Historical Development of Draványa

The following is an excerpt from the in-development article on the Draványa language. It should be regarded as a draft pending revision and possible expansion. It is from the introductory section; the next segment, on Phonetics, is mostly done in draft but what remains of it (dealing with phonological rules,) will take considerable work to finish, since it will require me to break down the several hundred extant Draványa words and put them back together, codifying the underlying patterns as I go. But I expect to produce either a pronunciation guide or the draft of the rest of the section before that.

Dravanya is a member of the Laghá language family, a descendant of the speech of the nomadic peoples who came from the northwest to settle in the lands now called Arál Draván (in its historical sense) around six centuries before the founding of Dravá. As this people spread throughout this area, four primary Laghá language groups evolved: Dherúya (spoken in the Dhéruhir,) Zherúya (spoken between the Zemún and Álnetha rivers,) Urúthu (spoken in the lands drained by the mighty river Ján,) and Teráya (spoken in the coastal lands south of the Shoulders of Belrévesh, which were settled later than the previous regions.) With the rise of Dravá as the dominant power in the region, its dialect of the Dherúya branch came to assimilate the Zherúya and Urúthu types over the first millennium of the Imperial period, and later, as Arál Draván expanded to the south by both military and socio-economic force, the Teráya branch as well. The dialects of this latter region retain some unique features to this day because of the later accretion of those peoples into the Imperium, but it should not be thought that these linguistic shifts point in a single direction; later forms of Draványa contain fetaures clearly borrowed even from Zherúya and Urúthu dialects but not found in the dialect of Dherúya that began to be known as Draványa in the last century BF.

The people indigenous to the region now called Arál Draván were the Vádzh. Nothing is known for certain of them save the alien form of their name, but it is thought that they were a settled people of widely scattered small communities and practicing primitive methods of agriculture at the time of the Laghá migrations. Their impact on the migratory Laghá must have been very significant, for within a few ceturies of the migrations small cities emerged and writing and more advanced agricultural and metallurgical techniques developed. So while the synthesis must have been a fruitful one, culturally the narrative is one-sided; scraps of even the ancient Laghá language are extant from around the fourth and fifth ceturies BF, when the Vádzh tongues also must have yet been widely spoken in the region, yet nothing is recorded of them. Nevertheless, many words thought to be of Vádzh origin were borrowed into Laghá, and their decendants can be found in the Draványa of today.

In the last two centuries BF the Laghá tongues began to be called for the now-dominant polities in the region, and thus the dialect of Dherúya spoken in Dravá came to be called Draványa, called in this period Archaic Draványa, or the hamúlka vurésh, the “Founder’s Speech.” It is the oldest form of the language in which records of any substance remain, though glimpses of the earlier language can be seen in hymns retaining still more ancient forms but recorded in writing in this and later periods.

Rather arbitrarily, this period is considered to endure until around the time of the First Interregnum in the 10th cenury IR. After that the language, now dominant throughout the region, passed into a phase now called terrútor kefúthu, the “tongue of ages past,” or Old Imperial. Despite undergoing many linguistic changes during this and other periods, the language continues to evolve until a period between 32nd and 36th centuries IR, now known as the Age of the Grammarians to some modern scholars of that bent. It was during this time that Draványa (and other languages to an extent not as well-remembered,) began to analyze the structure of the language and develop formal rules for it. Those prescriptions have remained largely static ever since, and are by and large reflected in the description of Draványa presented here.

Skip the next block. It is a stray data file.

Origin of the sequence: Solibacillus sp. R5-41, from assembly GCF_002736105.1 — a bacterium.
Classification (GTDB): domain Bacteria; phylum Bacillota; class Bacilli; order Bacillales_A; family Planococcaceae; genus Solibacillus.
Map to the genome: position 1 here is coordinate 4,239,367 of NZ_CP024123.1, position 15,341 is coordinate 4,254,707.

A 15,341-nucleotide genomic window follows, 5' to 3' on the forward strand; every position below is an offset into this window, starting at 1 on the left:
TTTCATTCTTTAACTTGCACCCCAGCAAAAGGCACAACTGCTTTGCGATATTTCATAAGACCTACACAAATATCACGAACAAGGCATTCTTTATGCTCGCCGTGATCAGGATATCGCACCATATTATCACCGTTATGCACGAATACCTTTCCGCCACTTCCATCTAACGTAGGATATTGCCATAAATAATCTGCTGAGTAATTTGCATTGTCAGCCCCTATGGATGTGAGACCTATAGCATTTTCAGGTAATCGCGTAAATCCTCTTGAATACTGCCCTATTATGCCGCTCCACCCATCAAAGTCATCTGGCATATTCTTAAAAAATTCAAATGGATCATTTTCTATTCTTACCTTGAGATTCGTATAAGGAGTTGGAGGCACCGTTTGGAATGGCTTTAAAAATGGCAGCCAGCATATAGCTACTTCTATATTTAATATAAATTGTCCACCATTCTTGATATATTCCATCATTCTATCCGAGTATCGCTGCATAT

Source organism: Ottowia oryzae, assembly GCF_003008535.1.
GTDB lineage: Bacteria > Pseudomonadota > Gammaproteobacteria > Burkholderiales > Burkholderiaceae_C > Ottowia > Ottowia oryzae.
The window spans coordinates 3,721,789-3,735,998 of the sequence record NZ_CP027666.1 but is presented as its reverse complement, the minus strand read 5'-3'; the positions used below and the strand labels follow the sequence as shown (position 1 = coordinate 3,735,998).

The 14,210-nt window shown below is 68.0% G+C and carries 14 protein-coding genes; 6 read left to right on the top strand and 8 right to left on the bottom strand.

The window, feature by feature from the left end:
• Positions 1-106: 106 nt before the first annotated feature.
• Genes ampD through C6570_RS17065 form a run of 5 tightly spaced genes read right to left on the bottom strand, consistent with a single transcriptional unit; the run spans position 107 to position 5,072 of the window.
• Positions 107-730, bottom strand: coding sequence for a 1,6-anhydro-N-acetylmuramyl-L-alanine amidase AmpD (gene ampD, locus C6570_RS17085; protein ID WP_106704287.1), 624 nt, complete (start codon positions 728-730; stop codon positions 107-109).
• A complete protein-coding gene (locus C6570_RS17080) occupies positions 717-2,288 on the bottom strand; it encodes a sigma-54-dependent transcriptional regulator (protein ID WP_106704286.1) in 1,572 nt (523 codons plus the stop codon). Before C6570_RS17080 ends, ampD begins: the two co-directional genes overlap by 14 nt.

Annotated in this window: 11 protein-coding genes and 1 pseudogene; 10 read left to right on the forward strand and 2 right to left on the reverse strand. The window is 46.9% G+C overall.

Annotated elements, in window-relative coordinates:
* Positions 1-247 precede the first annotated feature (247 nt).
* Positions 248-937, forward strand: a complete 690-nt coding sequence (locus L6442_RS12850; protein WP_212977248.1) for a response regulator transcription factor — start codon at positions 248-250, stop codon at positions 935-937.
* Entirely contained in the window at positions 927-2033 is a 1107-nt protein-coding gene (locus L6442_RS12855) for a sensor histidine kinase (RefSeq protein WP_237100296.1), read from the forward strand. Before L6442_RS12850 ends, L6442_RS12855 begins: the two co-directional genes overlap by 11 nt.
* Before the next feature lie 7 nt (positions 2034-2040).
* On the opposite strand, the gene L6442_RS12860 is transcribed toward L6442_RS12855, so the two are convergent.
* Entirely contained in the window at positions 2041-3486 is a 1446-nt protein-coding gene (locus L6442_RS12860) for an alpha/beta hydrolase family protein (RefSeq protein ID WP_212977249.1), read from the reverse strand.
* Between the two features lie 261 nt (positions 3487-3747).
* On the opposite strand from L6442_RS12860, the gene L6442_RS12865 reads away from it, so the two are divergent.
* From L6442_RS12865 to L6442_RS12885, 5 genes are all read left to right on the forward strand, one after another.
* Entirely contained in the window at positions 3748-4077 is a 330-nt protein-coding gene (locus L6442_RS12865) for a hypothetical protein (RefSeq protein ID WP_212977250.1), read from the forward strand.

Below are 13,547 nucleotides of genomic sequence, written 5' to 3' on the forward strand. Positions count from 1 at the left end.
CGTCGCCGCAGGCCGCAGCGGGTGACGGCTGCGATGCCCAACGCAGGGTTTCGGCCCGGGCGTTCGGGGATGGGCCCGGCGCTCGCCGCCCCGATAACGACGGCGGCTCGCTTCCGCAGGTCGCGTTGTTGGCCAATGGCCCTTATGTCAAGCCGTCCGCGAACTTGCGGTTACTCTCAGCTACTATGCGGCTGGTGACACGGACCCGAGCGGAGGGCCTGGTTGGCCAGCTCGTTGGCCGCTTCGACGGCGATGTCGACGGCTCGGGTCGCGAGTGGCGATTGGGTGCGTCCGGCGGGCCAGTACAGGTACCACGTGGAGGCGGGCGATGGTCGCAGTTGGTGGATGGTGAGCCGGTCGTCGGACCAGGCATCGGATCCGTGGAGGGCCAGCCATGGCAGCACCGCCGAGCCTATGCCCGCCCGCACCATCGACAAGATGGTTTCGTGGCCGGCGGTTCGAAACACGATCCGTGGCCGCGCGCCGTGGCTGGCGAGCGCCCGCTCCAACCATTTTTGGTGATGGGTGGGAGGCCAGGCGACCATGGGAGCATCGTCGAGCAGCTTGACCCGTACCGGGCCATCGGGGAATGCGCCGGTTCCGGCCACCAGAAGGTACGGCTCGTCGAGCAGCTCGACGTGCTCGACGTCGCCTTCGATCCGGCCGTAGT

Nevertheless, all language continue to change over time regardless of the wishes of grammarians, so while the most literate and educated classes learn a formal speech based on the prescriptive grammars developed during this period, the informal speech has devloped independently of such strictures, such that today there exist two variant dialects, a formal and an informal, which are different enough to be only mutually intelligible to a certain extent. The formal dialect has changed much more slowly over the following centuries, and documents of that antiquity (1600 years) remain intelligible to the learned today.

Magic on Ytherra

There are two broad classifications of magic present on Ytherra, both of which utilize the ambient power of the essence, that force which pervades the world, and which is called Ilésh Asú in Draványa and Ihénza in Old Manthezárin. So-called “Low Magic” uses the power present in objects and symbols, or energy that can be easily coaxed from such. Practices such as alchemy and herbalism, the use of runes and augury are examples of Low Magic. “High Magic” is the direct manipulation of the essence.

This latter was chiefly a Manthezárin development, although its methodology has been widely adopted, even in Arál Draván, where practitioners utilize essentially identical methods, although there are many superficial differences. Early in the history of Arál Draván a distinct magical tradition developed, chiefly due to Dravánu feelings of cultural superiority, culminating in the development of a “dialect” of Archaic Draványa called Nashanáya, a complex artificial language invented with High Magical practice specifically in mind, as a counterpoint to the predominant use of Manthezárin by spellweavers across Suratha.